Leaving Home

They married on a rainy day and honeymooned in a guest house near the sea, the window rattling in the wind as they lay whispering about the future, warm in love.

But years passed and though their family was sunny with love, the rainy days came too often for their resources.

They’d never been good at planning and then he died. The little bit of insurance was gone too soon and there wasn’t enough pension. The children were just starting out themselves. Surely, they didn’t need to be worrying about her. She walked out with all she needed in a few cases and looked for somewhere cheap. But there was nowhere. Not now, not for one person on her own.

She looked round and saw that she was a lucky one – still healthy, still sane, still with some clothes and books and precious things. She sat in the shelter overlooking the sea and wept. She couldn’t call the children – they’d be ashamed of her. They were better off without her.

It’s not impossible to sleep safe, wash surreptitiously, disappear. But slowly, she had to let things go. First books, then things from home, then most of her clothes, then the rucksack. With the last of her money she bought food, shuffling ashamed through the supermarket, cringing in case she smelt, oblivious to the posters for missing people which other shoppers were scrutinising as she passed.

As night fell, she returned to the shelter. She lay her head on the carrier bag full of her last precious things: the photos, the letters. As she closed her eyes, she heard the sea rolling relentlessly over the sand and shingle: whisper and rattle, whisper and rattle. It was not such a bad thing to listen to at the end. Sometimes spray came over the edge of the sea wall and huddled, she waited for the cold to take her, drifting into a final sleep where the letters and photos seemed to be speaking to her, seemed to reach to embrace her, his faded handwriting and blurry image trying to warm her and then she realised that the voice and the touch were real and the voice was saying: “We’ve found you at last. Wake up. It’s all right, come with us to safety and we can call your children, they have been looking so long. They love you so much.”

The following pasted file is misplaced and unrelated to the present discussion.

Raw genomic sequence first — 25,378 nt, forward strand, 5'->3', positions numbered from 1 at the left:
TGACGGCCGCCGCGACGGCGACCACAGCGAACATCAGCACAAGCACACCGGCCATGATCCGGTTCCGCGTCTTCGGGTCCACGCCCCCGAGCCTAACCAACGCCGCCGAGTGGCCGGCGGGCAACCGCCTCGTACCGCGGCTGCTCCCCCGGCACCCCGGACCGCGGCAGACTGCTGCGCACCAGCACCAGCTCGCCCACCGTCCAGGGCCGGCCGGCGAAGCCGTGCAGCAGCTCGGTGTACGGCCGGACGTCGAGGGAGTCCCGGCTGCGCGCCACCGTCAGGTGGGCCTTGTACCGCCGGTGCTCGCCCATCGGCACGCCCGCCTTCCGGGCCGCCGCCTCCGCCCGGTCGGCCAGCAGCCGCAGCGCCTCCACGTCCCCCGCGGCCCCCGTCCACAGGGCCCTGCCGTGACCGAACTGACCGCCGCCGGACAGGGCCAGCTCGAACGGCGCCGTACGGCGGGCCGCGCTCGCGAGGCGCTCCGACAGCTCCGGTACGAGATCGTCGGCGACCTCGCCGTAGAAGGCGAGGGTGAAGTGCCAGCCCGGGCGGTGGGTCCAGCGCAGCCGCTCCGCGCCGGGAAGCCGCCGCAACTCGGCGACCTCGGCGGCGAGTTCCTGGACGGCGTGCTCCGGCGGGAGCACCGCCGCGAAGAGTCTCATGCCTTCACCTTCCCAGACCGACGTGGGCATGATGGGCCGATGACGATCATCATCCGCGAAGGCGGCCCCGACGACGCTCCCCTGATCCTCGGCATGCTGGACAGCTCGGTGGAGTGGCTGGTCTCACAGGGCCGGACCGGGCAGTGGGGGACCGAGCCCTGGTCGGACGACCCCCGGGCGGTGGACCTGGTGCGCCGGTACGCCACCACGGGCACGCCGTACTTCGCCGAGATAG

And as she opened her eyes, she saw past the speakers, the beach washed clean for a new day.

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Copyright 2016 by Paula Harmon. All rights belong to the author and material may not be copied without the author’s express permission

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